Why do Companies Perform Reverse Stock Splits?

Stock splits, either forward or reverse, shouldn’t change the actual value of a company’s equity. Stock splits simply cut the pie into smaller or larger slices, but the pie is the same size. So why do they do it?

In the case of forward splits, a company is often trying to get their stock price down to a level that’s attractive to investors. Berkshire Hathaway’s Class A shares at $357,000 each cost more than most houses, but their Class B shares at $235 can be bought by just about anyone with a 401k. As companies grow above $400 per share, they will often split to get prices down around the sweet spot of $100. There’s anecdotal evidence that this works, as both Apple and Tesla saw share prices rise immediately following their high-profile forward stocks splits in 2020. Some question the need for forward splits as brokers begin to allow investors to purchase fractional shares as small as $1. Still, forward splits remain common.

Reverse splits are a bit more complicated. Why would a company want their prices to be higher? In his dissertation for Florida State University, Barry Marchman identifies four reasons why a company would effect a reverse split.

1) Complying with listing requirements

Nasdaq, the New York Stock Exchange, and AMEX require that securities maintain a share price greater than $1. Companies that get below this amount, or fear they may in the next few months, may perform a reverse split in order to quickly raise share price and remain listed. Should they instead become delisted, they will have a harder time finding investors, as many brokers restrict the trading of over-the-counter stocks.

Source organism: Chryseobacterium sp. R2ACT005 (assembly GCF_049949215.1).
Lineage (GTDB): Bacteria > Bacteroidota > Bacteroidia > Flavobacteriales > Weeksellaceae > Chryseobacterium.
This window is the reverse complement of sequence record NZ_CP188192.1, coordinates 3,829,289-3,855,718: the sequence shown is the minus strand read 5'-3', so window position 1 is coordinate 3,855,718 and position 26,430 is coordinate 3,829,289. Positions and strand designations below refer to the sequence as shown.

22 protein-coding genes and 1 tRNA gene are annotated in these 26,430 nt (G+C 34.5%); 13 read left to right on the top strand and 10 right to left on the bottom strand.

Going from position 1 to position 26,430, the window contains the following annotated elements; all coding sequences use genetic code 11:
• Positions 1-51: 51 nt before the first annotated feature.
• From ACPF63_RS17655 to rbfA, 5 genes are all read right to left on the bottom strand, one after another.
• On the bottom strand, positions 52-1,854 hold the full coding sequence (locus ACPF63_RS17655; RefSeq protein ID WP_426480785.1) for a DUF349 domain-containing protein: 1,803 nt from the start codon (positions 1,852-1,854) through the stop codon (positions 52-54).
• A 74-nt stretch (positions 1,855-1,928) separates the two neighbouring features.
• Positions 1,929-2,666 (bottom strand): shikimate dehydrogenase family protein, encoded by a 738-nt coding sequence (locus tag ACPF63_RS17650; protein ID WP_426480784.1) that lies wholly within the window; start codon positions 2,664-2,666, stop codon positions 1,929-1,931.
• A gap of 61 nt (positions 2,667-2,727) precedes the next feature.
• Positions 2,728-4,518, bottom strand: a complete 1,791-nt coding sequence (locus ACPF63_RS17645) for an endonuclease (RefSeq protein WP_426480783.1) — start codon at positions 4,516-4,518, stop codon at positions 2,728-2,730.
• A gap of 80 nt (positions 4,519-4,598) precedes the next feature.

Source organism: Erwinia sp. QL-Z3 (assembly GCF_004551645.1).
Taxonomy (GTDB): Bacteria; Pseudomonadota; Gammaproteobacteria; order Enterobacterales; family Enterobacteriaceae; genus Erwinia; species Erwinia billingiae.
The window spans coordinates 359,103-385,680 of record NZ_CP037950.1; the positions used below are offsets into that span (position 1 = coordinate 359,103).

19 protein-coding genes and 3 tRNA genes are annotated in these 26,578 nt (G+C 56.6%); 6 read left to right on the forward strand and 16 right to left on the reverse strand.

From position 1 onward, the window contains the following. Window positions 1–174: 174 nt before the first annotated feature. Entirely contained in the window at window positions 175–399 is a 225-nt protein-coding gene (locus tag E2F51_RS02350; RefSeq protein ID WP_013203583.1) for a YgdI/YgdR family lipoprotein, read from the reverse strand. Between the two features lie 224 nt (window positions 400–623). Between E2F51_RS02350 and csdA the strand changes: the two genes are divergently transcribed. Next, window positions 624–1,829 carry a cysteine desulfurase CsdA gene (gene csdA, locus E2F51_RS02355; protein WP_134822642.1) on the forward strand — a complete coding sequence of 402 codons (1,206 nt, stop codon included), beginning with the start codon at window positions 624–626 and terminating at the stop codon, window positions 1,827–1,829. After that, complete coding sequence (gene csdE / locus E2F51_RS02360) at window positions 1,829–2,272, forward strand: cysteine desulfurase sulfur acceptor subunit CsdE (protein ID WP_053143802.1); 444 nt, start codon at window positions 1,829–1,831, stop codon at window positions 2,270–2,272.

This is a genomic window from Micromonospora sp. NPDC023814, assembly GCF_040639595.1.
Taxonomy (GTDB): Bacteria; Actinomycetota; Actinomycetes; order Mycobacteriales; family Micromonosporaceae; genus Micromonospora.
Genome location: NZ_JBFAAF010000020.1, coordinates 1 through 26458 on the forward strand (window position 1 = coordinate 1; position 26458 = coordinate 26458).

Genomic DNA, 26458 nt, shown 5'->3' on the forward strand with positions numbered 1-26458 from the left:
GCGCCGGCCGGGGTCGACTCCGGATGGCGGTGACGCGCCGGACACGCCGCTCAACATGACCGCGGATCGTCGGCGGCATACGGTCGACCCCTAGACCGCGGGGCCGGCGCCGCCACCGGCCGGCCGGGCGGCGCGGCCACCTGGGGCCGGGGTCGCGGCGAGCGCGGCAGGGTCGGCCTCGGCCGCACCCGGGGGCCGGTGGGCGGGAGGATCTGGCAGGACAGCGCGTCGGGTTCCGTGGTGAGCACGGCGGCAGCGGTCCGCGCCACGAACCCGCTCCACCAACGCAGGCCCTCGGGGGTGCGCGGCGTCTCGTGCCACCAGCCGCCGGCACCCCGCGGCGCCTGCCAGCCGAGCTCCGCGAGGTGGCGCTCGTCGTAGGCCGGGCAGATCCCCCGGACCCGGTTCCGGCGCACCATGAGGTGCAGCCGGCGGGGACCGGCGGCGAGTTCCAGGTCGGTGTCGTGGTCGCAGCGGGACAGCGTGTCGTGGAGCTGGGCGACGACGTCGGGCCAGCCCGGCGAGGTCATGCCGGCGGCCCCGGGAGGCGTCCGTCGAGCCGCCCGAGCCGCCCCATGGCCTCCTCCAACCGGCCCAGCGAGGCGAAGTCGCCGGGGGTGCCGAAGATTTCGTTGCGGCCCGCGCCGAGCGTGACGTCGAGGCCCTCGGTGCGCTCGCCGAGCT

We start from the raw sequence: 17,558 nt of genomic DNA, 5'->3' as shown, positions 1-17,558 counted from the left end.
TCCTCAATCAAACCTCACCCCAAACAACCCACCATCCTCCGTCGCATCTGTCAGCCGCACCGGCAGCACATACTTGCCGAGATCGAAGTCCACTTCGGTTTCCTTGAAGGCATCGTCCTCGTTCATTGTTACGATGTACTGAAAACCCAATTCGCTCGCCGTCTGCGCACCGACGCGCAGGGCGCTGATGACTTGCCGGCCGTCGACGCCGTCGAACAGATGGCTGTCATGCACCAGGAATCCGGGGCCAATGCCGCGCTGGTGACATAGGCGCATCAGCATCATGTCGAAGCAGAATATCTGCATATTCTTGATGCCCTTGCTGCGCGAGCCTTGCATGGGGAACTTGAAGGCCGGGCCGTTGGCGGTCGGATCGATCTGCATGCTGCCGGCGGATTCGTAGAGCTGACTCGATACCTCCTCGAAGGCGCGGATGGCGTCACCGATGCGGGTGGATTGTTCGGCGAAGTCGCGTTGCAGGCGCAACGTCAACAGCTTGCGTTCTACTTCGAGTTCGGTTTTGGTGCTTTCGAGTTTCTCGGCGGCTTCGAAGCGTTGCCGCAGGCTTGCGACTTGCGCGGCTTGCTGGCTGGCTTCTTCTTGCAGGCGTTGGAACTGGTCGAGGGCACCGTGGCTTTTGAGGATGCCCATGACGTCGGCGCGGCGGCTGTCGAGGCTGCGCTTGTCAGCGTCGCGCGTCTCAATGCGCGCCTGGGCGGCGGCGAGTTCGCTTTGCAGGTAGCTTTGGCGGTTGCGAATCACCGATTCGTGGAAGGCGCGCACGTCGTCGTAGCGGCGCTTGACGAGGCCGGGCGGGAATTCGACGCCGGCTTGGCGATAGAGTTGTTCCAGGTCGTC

2) Reducing Transaction Costs

Higher share price has been correlated with reduced bid-ask spreads. In other words, people are willing to buy and sell at closer prices when the share price is high. This means slightly lower prices for those looking to buy and slightly higher prices for those looking to sell. This attracts investors, and is yet another reason companies might choose to perform a reverse stock split.

3) Allowing Purchasing on Margin

Many investors want to buy stock using someone else’s money. This is a common practice called “buying on margin,” and it allows investors to borrow up to 50% of the cost of the initial investment. For a stock to be marginable, however, it’s share price must be above $5. This is why so many reverse splits occur when the share price is below $1 (risk of delisting) and is set at a ratio that has the post-split price between $5 and $10 (marginable). 

4) Reputation Enhancement

Even if the reverse split doesn’t affect margin or listing, just having a higher share price can make a stock seem more respectable. Investors might be more likely to take look at a stock trading at $2 than at $0.02, regardless of its exchange. The evidence is mixed on whether reverse splits actually improve returns, but sometimes perception of price-to-performance relationships is more powerful than evidence.

How to Profit off Reverse Splits

Say a company performs a reverse stock split at a ratio of 1 to 10. If you had bought 1 share before the split for $0.50, after the split you’d have 1/10 of a share, a fraction which historically could not be traded. To get around fractional shares, companies will sometimes pay the cash value of the fractional share, in this case $0.50. Other times, though, they will round you up to one full share. When they round up, the share you had bought for $0.50 is now worth around $5. You profit $4.50 at minimal at risk.

It’s nice, clean profit, but $4.50 is too small to get excited about. You can’t buy more shares at the same broker, as that just means you’ll get rounded up less. You can, however, purchase a single share at multiple brokers and let them all round up. There are at least 15 brokers that round up fractional shares from reverse splits. 

If you’re interested in trading reverse splits that round up, subscribe to my newsletter and Twitter to get notified of upcoming splits the day they happen. Make sure your broker is one that rounds up fractional shares (some don’t round up as policy, while others charge fees). A running list of participating brokers can be found here along with sign up links to get you free stocks. If you’re interested in recent successful trades, they are posted here. More information about trading reverse splits can be found on the homepage here.

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